Thirteen mining companies will be able to operate in protected forests in Indonesia after the country's highest court Thursday rejected a petition by environmental groups claiming the practice was illegal.
JAKARTA, Indonesia Thirteen mining companies will be able to operate in protected forests in Indonesia after the country's highest court Thursday rejected a petition by environmental groups claiming the practice was illegal.
The Constitutional Court ruled the 13 companies, which media reports said included local and foreign outfits, should be allowed to mine in the forests because they had signed contracts to do so before a 1999 law banned the practice.
"The sanctity of the contracts must be upheld," said the court's head Jimmy Asshiddiqie, while delivering the verdict.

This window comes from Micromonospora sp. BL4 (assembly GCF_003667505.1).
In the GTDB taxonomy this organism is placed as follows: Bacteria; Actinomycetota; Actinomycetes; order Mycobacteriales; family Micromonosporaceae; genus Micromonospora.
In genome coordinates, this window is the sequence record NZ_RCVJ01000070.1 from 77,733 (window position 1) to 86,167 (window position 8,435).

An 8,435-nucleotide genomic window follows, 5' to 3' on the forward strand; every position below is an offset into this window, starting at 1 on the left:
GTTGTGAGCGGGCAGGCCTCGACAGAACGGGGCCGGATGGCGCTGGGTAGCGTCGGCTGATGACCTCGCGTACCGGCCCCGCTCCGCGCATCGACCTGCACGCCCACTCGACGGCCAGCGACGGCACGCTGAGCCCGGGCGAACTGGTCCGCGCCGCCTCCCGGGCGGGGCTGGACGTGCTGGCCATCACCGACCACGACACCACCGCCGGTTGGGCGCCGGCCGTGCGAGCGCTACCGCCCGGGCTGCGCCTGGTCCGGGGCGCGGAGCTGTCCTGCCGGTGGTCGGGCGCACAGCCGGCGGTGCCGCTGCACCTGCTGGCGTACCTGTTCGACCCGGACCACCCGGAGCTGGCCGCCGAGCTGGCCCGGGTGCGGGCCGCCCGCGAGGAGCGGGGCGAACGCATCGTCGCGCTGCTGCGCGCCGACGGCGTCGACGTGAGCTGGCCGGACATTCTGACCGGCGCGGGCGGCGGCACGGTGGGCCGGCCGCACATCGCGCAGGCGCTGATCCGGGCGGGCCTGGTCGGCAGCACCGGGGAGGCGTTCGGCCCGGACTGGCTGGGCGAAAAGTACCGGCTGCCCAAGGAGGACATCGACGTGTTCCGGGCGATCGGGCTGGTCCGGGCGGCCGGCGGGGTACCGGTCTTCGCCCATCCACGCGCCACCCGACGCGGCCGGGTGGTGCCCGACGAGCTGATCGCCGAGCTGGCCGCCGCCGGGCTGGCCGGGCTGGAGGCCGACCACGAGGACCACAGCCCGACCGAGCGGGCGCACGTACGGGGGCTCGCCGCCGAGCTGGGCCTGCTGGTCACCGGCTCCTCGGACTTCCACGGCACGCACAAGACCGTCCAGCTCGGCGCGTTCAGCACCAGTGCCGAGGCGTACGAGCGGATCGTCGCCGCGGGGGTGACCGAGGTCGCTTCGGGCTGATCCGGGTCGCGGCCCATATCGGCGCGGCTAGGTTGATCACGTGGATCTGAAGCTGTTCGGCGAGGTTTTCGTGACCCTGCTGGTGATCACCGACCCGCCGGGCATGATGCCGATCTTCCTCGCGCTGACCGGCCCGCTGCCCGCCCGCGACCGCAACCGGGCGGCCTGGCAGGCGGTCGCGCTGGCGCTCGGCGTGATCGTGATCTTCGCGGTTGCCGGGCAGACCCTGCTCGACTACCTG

The immediate repercussions of the ruling were not immediately clear. The companies affected by it were not named in the verdict, a copy of which was obtained by The Associated Press.
However, environmental groups who filed the petition claimed that it would lead to further degradation of Indonesia's forests, already under threat from illegal logging, slash-and-burn agriculture and urban expansion.
"It is very disappointing," said Yayat Afianto, from Telepak, a prominent forestry conservation group. "Allowing mining in protected forests means that they will be spoiled for ever. The only virgin forests we have left are protected ones."
The government in 1999 banned mining in protected forests, which Telepak estimates account for some 8.68 million hectares (21.5 million acres) across the country. However, the government passed an emergency law in 2004 allowing companies with pre-existing contracts to resume operations.
Thursday's ruling concerned the legality of that law.
Source: Associated Press